Monday, April 25, 2011

GTD + Todo.txt

So, I recently read Getting Things Done, and while I'm not sure all of it's points apply to me as a programmer*, I really liked the idea of capturing "open loops". You need to find all those little niggling things that you should be doing and capture them in a place you know where to look, so you can start thinking about what you should be doing, and just do it.

This led me to looking for personal organization solid. I wanted something that would be sync-able across anywhere I use the internet, fast and efficient to edit, and preferably compatible with common formats in case I need to upgrade to a different program in the future.

A few of the alternatives I considered were a plain TODO text-file, or Vim versions of Emacs Org-mode. After a little search however, I found Todo.txt, and I'm really happy with it. Todo.txt uses a plain text-file as it's central database, so it's about as compatible as you could hope for. It however also presents a filesystem like interface that allows efficient adding, listing, and completion, and will be instantly familiar to any Linux user. With the file-system interface, there is almost no friction to creating a new item, which is important for this system to work for me.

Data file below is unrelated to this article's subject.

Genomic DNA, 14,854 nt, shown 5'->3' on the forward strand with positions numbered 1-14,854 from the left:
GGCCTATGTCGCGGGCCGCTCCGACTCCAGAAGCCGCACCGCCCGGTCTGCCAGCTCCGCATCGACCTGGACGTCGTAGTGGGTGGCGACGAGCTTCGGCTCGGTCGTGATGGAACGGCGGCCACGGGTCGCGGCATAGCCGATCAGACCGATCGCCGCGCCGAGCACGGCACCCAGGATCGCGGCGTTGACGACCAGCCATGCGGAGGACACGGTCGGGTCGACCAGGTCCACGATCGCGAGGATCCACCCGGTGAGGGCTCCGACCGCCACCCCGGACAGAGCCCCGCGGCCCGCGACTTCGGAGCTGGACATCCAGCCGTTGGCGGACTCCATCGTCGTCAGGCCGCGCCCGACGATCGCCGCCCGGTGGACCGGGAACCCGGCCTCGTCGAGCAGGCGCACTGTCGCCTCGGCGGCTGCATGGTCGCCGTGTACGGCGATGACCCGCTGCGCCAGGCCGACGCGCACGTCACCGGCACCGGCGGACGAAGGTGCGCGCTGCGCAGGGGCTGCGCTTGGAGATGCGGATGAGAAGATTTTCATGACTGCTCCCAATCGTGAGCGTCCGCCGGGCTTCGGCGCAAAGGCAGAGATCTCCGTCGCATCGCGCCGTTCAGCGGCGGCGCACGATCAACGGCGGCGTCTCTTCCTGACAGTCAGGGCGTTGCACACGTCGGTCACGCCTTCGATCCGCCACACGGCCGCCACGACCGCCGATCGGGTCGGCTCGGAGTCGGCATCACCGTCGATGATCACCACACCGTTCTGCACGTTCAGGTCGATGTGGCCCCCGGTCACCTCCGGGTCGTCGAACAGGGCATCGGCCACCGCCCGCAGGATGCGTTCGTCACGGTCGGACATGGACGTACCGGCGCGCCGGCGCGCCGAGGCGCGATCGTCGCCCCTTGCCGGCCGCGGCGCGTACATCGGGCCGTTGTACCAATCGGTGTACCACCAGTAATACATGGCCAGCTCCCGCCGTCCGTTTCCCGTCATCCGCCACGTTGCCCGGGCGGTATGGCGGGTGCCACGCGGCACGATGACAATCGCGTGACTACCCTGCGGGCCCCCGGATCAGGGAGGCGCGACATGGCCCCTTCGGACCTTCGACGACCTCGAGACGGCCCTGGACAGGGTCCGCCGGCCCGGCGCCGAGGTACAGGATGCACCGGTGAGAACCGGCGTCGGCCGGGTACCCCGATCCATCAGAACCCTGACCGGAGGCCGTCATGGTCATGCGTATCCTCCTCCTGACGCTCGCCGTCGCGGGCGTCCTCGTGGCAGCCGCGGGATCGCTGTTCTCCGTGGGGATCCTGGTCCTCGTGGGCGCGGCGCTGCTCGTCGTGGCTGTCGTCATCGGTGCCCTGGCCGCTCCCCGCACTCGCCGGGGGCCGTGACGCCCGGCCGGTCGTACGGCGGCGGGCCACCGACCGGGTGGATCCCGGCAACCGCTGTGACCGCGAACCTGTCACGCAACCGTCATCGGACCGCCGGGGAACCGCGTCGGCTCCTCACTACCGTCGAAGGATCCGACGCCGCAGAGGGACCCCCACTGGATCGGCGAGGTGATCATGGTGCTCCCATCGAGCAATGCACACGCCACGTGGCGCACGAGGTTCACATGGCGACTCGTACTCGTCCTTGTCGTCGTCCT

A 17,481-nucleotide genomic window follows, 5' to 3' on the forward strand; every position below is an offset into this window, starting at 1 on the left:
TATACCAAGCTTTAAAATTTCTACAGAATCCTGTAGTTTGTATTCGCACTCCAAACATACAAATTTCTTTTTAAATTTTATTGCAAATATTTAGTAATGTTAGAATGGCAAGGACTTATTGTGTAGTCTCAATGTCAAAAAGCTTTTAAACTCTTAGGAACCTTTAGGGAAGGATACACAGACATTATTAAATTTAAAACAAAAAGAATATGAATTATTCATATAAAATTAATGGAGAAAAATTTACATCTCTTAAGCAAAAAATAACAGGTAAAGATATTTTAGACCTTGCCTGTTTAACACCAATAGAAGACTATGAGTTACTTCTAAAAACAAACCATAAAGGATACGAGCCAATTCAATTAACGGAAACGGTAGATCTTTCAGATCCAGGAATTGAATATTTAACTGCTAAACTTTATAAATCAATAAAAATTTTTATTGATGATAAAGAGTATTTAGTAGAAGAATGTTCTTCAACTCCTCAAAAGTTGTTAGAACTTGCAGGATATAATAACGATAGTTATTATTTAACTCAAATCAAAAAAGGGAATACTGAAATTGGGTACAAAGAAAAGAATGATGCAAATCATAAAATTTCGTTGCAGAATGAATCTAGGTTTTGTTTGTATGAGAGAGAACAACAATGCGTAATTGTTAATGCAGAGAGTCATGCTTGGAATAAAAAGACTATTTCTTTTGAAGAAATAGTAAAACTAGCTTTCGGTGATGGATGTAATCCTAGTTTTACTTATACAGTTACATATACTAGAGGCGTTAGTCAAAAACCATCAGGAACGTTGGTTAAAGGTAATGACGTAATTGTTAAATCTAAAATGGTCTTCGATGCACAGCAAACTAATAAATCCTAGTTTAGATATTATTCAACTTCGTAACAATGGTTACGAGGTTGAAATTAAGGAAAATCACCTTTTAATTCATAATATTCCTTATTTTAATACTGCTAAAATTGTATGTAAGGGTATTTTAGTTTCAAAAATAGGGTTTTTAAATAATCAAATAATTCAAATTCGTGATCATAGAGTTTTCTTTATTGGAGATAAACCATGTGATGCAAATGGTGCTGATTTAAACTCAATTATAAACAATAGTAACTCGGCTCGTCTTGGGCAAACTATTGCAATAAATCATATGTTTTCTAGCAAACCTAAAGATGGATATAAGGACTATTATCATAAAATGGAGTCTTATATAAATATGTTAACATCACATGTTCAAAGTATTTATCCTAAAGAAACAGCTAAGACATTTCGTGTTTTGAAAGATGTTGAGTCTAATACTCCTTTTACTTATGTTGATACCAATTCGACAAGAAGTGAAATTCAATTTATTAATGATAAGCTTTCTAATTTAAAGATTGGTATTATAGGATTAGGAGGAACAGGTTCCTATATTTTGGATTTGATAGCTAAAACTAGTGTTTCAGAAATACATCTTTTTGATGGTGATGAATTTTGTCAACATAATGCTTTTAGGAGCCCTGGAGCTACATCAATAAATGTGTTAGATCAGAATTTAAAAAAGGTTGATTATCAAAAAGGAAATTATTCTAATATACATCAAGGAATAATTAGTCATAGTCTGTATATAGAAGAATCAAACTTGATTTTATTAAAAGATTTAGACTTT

Using Dropbox or normal line-based version control, Todo.txt can sync easily across multiple machines. They also provide a paid-for Android app that uses Dropbox, and is easily worth the $1.99 for the convenience. All in all, I think this is a really great and elegant solution.

1 comment:

  1. For implementing GTD you can use this web application:

    You can use it to manage your goals, projects and tasks, set next actions and contexts, use checklists, schedules and a calendar.
    Syncs with Evernote, and also comes with mobile-web version, and Android and iPhone apps.